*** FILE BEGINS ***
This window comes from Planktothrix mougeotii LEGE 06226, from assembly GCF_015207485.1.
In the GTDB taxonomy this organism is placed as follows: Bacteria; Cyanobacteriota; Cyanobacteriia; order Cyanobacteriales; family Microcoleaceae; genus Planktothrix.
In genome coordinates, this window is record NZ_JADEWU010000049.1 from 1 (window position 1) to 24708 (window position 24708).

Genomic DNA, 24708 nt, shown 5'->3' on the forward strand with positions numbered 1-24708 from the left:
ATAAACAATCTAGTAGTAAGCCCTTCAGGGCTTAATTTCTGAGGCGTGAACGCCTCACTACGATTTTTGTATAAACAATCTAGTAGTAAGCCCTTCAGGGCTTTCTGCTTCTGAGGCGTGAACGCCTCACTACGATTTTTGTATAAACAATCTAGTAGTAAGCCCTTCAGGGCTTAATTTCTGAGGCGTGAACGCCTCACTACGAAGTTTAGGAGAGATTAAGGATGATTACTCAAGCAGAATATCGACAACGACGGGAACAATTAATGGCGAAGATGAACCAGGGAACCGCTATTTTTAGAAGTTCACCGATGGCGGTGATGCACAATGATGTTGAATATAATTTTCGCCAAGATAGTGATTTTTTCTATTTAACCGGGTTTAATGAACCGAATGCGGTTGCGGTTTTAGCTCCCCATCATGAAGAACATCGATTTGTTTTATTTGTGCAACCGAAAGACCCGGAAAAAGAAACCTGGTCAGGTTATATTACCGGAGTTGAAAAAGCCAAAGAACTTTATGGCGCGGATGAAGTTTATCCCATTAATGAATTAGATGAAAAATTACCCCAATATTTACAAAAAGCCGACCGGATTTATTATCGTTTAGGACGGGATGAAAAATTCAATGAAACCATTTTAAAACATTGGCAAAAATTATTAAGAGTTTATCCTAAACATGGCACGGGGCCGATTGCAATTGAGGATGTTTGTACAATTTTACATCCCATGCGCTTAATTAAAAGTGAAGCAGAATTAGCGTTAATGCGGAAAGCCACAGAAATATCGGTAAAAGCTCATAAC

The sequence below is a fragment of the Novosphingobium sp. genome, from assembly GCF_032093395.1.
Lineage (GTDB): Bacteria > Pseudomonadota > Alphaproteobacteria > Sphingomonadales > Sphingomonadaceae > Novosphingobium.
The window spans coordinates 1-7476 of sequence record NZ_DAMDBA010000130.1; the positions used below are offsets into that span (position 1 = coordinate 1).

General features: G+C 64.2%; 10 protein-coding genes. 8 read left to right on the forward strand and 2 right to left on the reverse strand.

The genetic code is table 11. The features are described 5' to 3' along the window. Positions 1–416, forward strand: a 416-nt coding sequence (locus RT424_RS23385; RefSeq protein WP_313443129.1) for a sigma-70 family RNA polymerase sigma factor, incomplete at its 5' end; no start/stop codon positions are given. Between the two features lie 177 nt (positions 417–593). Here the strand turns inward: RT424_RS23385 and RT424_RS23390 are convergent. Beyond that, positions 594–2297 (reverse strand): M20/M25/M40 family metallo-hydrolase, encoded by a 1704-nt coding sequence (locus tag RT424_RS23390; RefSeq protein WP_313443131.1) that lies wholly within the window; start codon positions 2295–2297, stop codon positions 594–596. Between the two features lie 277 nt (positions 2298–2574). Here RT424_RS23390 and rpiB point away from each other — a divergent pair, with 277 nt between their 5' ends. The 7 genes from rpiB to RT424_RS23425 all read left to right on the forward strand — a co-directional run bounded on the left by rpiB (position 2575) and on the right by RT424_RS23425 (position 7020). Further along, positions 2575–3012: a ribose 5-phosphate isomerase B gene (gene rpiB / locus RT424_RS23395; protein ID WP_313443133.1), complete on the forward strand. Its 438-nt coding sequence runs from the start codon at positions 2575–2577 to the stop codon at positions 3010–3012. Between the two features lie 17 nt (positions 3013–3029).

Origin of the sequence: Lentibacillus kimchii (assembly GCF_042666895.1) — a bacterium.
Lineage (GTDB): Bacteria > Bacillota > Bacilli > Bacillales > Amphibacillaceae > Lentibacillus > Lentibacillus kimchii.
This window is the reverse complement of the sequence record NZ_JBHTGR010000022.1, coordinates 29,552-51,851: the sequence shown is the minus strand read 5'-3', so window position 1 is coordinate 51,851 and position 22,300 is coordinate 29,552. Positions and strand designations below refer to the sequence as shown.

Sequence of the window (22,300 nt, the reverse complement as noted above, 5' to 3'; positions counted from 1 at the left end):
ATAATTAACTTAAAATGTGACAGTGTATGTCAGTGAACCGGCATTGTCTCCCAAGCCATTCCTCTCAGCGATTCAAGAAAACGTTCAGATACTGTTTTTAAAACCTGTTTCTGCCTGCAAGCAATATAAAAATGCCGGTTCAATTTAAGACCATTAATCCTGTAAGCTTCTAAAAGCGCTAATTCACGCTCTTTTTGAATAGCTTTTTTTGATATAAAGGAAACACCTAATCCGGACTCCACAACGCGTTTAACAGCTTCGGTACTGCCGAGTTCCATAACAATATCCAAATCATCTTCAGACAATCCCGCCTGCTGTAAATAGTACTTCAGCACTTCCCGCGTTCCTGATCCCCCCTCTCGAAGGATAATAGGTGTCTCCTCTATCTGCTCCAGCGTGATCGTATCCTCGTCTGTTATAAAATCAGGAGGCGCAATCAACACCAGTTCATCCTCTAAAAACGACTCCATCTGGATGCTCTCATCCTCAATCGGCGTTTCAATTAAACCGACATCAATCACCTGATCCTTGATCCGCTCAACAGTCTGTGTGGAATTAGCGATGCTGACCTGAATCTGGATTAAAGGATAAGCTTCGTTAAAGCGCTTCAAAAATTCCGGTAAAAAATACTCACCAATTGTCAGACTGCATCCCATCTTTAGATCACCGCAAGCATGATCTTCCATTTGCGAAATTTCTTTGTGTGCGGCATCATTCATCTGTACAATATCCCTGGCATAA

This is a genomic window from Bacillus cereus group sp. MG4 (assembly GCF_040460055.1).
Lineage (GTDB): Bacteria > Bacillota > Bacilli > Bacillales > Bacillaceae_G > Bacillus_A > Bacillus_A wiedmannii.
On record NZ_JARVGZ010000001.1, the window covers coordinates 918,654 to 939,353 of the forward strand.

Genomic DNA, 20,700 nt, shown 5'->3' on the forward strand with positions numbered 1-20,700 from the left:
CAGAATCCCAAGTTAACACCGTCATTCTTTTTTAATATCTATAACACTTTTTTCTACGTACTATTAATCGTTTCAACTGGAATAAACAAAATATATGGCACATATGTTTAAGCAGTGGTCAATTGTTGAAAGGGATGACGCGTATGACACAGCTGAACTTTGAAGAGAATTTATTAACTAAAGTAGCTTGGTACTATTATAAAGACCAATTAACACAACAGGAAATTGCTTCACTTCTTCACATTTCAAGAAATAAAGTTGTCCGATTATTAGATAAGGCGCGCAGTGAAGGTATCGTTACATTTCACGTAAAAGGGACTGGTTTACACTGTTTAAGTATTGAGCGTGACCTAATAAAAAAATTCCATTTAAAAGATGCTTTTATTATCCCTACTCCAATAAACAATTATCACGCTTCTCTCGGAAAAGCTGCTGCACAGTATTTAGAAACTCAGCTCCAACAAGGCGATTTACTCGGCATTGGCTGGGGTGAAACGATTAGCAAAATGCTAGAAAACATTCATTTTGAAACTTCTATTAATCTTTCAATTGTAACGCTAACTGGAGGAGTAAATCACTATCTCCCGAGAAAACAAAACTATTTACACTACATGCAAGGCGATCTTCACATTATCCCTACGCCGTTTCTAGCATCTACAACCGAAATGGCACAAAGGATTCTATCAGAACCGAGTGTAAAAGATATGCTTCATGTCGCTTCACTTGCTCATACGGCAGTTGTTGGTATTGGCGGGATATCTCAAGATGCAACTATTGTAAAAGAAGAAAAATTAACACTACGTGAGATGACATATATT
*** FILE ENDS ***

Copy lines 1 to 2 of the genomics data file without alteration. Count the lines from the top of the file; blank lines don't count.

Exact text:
This window comes from Planktothrix mougeotii LEGE 06226, from assembly GCF_015207485.1.
In the GTDB taxonomy this organism is placed as follows: Bacteria; Cyanobacteriota; Cyanobacteriia; order Cyanobacteriales; family Microcoleaceae; genus Planktothrix.